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Aron Nimzowitsch vs Oldrich Duras
Coburg A (1904), Coburg, Germany, Aug-02
Caro-Kann Defense: Standard. Unorthodox Replies (B15)  ·  1-0
Move:
Last:

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sac: 16.Qd2 PGN: download | view | print Help: general | java-troubleshooting

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Kibitzer's Corner
Feb-12-08
Premium Chessgames Member
  Gilmoy: 14.Nh2 must have been a deliberate exchange sac to lure away Black's two most active pieces -- after 17.Rxf1 Black's Q-side is about three tempi behind the game. 21.Rf5 looks like some kind of trap attempt: Nf8 22.Rxg5+ (f6 is pinned sideways) unclear. But what if 21..Qxg3?

23.Rf2! is a clever tactical shot: Black's R must retreat, and 25.Re2 threatens weak h7. Black must return one pawn (25..f5) to untangle his Q-side. White is still behind, but from 30, Black's endgame play is pitiful -- dropping pawns, not taking White's weak a2-pawn, not challenging White's lone R, and stumbling into forks. Time pressure, or character flaw?

Feb-12-08  outsider: simply a phenomenal game and so little-known. of course, it is in the nimzo books, but not many read them in the computer age... great. hat off to nimzowitsch
Feb-12-08
Premium Chessgames Member
  Calli: 24...Rf8?? , handing the e-file to White, is inexplicable. After 24...Re7, what does Nimzo do?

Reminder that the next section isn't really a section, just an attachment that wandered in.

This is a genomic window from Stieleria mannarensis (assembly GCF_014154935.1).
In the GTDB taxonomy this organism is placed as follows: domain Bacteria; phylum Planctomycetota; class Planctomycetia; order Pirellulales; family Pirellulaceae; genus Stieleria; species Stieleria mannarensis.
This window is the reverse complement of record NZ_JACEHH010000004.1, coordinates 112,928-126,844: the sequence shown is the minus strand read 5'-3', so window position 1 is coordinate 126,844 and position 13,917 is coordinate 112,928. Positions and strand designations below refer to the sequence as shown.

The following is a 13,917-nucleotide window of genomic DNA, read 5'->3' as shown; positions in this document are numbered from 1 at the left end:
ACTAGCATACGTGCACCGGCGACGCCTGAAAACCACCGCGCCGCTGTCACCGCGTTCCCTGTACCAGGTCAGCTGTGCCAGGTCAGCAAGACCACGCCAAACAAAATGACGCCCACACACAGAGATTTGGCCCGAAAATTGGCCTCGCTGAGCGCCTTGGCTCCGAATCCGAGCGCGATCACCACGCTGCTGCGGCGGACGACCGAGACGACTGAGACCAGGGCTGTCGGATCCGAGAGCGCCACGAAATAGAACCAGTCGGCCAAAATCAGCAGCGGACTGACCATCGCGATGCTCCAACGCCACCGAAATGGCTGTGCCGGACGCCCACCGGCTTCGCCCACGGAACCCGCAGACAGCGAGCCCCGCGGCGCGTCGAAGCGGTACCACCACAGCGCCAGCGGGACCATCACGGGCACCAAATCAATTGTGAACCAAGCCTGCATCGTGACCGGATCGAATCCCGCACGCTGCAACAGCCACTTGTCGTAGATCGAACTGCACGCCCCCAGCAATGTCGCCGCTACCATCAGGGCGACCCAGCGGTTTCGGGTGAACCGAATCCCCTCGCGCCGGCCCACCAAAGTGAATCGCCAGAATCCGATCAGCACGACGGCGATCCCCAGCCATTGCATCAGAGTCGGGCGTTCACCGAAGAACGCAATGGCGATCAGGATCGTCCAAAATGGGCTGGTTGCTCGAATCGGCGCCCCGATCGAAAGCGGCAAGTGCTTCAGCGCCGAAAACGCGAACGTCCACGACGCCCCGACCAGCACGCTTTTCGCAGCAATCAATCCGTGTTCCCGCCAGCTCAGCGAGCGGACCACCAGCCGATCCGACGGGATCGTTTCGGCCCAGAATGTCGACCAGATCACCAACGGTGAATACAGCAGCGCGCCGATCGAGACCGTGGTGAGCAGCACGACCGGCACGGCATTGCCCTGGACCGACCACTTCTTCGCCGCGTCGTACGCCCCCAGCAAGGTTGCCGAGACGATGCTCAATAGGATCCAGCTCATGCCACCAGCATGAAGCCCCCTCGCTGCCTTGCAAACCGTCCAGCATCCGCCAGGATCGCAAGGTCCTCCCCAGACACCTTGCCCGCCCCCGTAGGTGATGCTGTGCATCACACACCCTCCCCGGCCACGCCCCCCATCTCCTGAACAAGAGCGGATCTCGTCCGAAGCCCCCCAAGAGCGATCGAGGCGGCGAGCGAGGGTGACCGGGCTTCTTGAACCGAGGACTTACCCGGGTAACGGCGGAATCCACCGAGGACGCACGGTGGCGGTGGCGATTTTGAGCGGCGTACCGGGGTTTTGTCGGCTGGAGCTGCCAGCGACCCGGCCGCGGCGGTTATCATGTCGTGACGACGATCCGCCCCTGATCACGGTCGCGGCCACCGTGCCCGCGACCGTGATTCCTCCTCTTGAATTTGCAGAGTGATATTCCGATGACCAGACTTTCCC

Feb-13-08
Premium Chessgames Member
  Pawn and Two: <outsider: of course it is in the nimzo books> In which of the books on Nimzowitsch can this game be found? I have checked four of mine, but cannot find it.

<Calli> You are correct. After 24...Re7, Black has a strong advantage. Fritz indicates 25.b3 is White's best response, with the suggested continuation of: (-1.58) (21 ply) 25... Nb6 26.Rxf6 Nxa4 27.bxa4 Kg7 28.Rd6 Re1+ 29.Kf2 Rc1 30.Nf5+ Kf7 31.Rh6 Bxf5 32.Bxf5 Rf8. Fritz now shows Black to be maintaining his advantage: (-1.63) (22 ply) 33.g4 Kg8 34.Rd6 Rf7.

There were a number of missed opportunites in this game. Here are some that I located with the help of Fritz:

At move 12, White can obtain a strong opening advantage with 12.Bxd6 Qxd6 13.Re1.

At move 13, Black could have obtained an approximately equal game with 13...Nxg3 14.fxg3 g6.

At move 14, White could have obtained much the better position with 14.Bxd6 Nxd6 15.Rae1. Instead, after 14.Nh2? Bxg3 15.fxg3 Ne3, it is Black that has a strong advantage.

At move 23, Black could win a piece with 23...b5!. Black still has considerable advantage after 23...Qxh6, but the lose of a piece would probably have resulted in a quick win for Black.

I would not consider this game to be well played by either player.

Mar-31-08  outsider: pawnandtwo> sincerely, i do not remember. in my childhood, roughly in 1987 i remember "reading" this game in russian (i lived in the territory of the ussr), and here, only two books were available: "my theory" and "my theory in practice" (??) if i correctly recall their titles. it may have been that it was included into an appendix or added by the editor, i just do not know. i simply did not care then. i could not remember the opposition player, but over the last 21 years, woken at any hour and shown the position after move 22, i would have said: white is aaron and he won it
Jan-15-12  cunctatorg: "My System" is the one Nimzowitsch's book, the other one being "The Praxis of my System"...

I wasn't aware of those bold Nimzowitsch's early "researches"!!...

Jan-15-12
Premium Chessgames Member
  TheFocus: A third book by Nimzowitsch is <Blockade>.

Those three together should be studied by everyone.

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